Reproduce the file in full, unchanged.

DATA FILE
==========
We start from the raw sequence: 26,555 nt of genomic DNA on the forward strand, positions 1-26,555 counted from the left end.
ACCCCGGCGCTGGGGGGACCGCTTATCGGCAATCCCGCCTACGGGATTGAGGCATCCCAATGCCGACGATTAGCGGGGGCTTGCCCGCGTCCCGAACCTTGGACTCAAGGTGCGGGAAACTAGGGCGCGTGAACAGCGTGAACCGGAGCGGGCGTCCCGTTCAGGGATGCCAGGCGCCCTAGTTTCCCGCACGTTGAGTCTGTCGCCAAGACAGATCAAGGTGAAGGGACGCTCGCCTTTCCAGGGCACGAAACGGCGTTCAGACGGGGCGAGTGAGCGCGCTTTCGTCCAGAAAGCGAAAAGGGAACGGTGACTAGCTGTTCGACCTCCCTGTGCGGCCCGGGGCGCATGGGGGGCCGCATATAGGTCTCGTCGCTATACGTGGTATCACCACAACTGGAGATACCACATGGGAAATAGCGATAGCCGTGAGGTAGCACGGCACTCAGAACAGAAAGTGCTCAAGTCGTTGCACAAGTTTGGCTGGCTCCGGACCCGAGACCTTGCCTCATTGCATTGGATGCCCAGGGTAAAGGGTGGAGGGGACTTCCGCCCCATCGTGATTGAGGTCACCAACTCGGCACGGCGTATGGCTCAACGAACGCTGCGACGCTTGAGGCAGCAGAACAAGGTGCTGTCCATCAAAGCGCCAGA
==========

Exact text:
We start from the raw sequence: 26,555 nt of genomic DNA on the forward strand, positions 1-26,555 counted from the left end.
ACCCCGGCGCTGGGGGGACCGCTTATCGGCAATCCCGCCTACGGGATTGAGGCATCCCAATGCCGACGATTAGCGGGGGCTTGCCCGCGTCCCGAACCTTGGACTCAAGGTGCGGGAAACTAGGGCGCGTGAACAGCGTGAACCGGAGCGGGCGTCCCGTTCAGGGATGCCAGGCGCCCTAGTTTCCCGCACGTTGAGTCTGTCGCCAAGACAGATCAAGGTGAAGGGACGCTCGCCTTTCCAGGGCACGAAACGGCGTTCAGACGGGGCGAGTGAGCGCGCTTTCGTCCAGAAAGCGAAAAGGGAACGGTGACTAGCTGTTCGACCTCCCTGTGCGGCCCGGGGCGCATGGGGGGCCGCATATAGGTCTCGTCGCTATACGTGGTATCACCACAACTGGAGATACCACATGGGAAATAGCGATAGCCGTGAGGTAGCACGGCACTCAGAACAGAAAGTGCTCAAGTCGTTGCACAAGTTTGGCTGGCTCCGGACCCGAGACCTTGCCTCATTGCATTGGATGCCCAGGGTAAAGGGTGGAGGGGACTTCCGCCCCATCGTGATTGAGGTCACCAACTCGGCACGGCGTATGGCTCAACGAACGCTGCGACGCTTGAGGCAGCAGAACAAGGTGCTGTCCATCAAAGCGCCAGA